India has opposed the view of WTO to take investment facilitation under its shed. According to India, these are bilateral matters and cannot be decided at multilateral forums. Investment facilitation is supposed to deal with domestic laws/policies of a country to attract FDIs inflows, but if it gets under the shed of WTO then it will limit the regulation of domestic laws/policies.[10] Moreover, the proposed Investment Agreement under the aegis of WTO deals only to smooth the FDI flows and exclude protection of foreign investment.[11]

India has supported investment facilitation for a long time and also approved the key aspects of investment facilitation among BRICS countries in 2017.[12] India established an investment facilitation mechanism with EU in 2017. This mechanism is aimed at promoting EU investments in India and removing any procedural impediment.[13] India is of the view that the investment facilitation mechanism provided by WTO is different from that of BRICS as the WTO mechanism would restrict the domestic laws/policies of a state because of the binding commitments on market access and ISDS.  Contrary to this, India refused to an informal discussion started by Canada and EU regarding a multilateral investment agreement with ISDS in WTO.[14] A Multilateral Investment Agreement with ISDS at WTO have many advantages like transparency and a consolidated agreement for a better jurisprudence. India also opposed the addition of investment facilitation agreement to the agenda of ministerial conferences.[15] Legal experts like Prabhash Ranjan have suggested that India should have joined Canada and EU to establish a multilateral investment agreement because of the upcoming position of India as an exporter.[16] According to the Indian government, a foreign investor should first exhaust local remedies and only then move to international tribunal. The Indian government hugely focusses on SSDS and their opinion of ISDS is inaccurate and fallacious. This view could also be supported by the fact that India unilaterally terminated over 60 BITs that entails ISDS provision. If India needs to grow and recover from a corona-hit economy then it has to support the WTO Investment Facilitation Agreement. It is expected from India to move forward to negotiate a better deal for itself before it’s too late.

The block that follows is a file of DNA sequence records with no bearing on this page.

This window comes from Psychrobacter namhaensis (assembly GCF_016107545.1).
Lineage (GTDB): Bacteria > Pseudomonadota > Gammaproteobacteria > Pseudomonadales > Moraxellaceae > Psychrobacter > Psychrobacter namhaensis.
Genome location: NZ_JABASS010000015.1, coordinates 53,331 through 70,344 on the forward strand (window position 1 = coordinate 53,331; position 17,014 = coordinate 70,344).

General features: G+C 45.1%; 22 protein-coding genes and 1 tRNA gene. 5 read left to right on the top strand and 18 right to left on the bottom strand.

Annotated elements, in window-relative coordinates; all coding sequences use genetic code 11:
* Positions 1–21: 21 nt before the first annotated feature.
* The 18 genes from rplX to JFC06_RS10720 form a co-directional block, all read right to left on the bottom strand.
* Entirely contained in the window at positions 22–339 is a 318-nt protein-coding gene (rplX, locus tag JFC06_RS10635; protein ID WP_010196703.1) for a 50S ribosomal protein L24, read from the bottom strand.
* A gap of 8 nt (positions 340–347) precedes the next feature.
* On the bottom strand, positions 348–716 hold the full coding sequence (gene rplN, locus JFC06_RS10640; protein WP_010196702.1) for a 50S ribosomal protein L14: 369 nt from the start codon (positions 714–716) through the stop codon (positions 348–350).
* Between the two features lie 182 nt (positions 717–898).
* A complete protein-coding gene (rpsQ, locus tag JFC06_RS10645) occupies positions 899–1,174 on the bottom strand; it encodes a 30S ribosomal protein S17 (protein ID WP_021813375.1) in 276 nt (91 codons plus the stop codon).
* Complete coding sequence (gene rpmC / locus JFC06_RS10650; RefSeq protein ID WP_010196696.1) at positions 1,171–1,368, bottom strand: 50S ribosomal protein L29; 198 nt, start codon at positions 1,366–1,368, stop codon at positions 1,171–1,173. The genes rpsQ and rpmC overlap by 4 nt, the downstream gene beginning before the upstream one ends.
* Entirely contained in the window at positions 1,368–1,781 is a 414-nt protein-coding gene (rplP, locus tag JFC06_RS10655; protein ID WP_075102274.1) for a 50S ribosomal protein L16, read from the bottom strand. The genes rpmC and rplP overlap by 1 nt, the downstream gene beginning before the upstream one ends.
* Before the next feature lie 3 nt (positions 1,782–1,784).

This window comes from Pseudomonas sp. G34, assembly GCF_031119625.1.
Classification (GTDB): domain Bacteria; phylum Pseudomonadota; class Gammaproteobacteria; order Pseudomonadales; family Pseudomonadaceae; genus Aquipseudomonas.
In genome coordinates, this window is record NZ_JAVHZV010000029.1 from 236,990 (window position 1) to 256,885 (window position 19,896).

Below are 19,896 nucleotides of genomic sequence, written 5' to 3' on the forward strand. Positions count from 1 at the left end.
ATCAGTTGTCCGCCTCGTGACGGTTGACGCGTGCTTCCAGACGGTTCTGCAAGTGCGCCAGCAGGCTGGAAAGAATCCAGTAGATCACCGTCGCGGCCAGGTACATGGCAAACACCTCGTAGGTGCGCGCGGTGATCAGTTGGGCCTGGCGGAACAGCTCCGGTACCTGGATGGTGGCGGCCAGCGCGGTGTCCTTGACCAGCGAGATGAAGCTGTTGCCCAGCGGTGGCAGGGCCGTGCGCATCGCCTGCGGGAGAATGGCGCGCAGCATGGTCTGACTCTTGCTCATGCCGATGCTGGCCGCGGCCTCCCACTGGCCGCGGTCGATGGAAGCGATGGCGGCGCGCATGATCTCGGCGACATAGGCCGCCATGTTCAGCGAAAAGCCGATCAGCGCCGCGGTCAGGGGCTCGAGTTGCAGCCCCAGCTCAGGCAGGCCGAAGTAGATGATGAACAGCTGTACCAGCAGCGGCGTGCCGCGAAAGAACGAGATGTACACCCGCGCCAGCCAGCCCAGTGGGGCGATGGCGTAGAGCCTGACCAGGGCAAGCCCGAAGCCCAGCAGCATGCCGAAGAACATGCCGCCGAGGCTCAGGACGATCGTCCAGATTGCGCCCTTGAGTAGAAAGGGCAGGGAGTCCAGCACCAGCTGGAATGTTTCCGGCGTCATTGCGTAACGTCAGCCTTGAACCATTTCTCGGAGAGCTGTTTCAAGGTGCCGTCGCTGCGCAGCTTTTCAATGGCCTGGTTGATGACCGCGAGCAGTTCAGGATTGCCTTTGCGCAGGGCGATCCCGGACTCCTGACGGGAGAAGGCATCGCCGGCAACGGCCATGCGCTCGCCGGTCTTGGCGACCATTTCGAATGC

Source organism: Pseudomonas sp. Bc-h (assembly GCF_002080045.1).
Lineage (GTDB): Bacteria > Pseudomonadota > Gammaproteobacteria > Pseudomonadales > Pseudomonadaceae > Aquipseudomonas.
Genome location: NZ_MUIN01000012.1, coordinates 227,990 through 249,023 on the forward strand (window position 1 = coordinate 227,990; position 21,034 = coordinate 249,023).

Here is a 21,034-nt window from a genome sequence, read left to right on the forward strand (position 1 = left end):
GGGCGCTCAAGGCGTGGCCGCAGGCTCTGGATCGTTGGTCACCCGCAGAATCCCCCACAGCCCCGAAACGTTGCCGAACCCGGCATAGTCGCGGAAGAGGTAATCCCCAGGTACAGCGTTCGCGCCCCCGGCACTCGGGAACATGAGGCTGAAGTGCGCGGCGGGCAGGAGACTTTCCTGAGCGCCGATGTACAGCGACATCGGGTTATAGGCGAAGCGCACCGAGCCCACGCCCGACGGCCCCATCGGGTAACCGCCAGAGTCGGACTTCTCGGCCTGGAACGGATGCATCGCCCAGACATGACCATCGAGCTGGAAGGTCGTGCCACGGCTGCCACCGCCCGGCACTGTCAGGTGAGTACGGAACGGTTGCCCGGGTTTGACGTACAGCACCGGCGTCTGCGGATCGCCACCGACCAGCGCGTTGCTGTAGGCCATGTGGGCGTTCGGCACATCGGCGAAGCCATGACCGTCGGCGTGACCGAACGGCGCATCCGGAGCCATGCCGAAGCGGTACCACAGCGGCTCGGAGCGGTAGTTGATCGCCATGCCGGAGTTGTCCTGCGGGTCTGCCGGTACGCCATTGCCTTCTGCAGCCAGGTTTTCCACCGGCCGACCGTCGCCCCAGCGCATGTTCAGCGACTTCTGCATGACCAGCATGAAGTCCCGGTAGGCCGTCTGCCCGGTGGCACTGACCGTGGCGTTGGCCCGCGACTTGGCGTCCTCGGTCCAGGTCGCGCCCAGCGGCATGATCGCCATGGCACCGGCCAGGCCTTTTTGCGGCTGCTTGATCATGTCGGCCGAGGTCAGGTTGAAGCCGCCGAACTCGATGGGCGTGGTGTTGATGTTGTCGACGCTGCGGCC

Increasing and expanding FDI is pivotal to overcome the impact of coronavirus pandemic. The postponement of Ministerial Conference to 2021 have increased the chances for a concluding agreement as both states and investors, now have sufficient time to discuss the topics of disagreement with the WTO.[17] In the meantime, India should join the discussions as an investment facilitation agreement by WTO will help attract more investment and one must not discard the close proximity between investment and global trade.



Dr. Julien Chaisse is Professor at the City University of Hong Kong, School of Law. He is an award-winning scholar and a globally recognized authority on the intersection between international economic law (trade, investment, and tax), international dispute resolution, and the transnational law of globalization. His scholarship, which includes a dozen books and over 60 articles and book chapters, has been cited by international courts/tribunals, as well as U.S. Courts.

Dr. Chaisse is an active member of the World Economic Forum (“Tax and Globalization Working Group” and “Data Policy Platform”). Dr. Chaisse serves as Advisory Board member of both the Asian Academy of International Law (AAIL) and World Free Zone Convention (WFZC). He also serves as Director of the Dot Trademark Policy Committee (DTPC), co-founder of the Internet Intellectual Property Institute (IIPI), and Member of the Hong Kong’s Government Board of Review (Inland Revenue Ordinance). Dr. Chaisse is an advisor & partner to the United Nations ARTNET on FDI and member of the Academic Forum on Investor-state Dispute Settlement.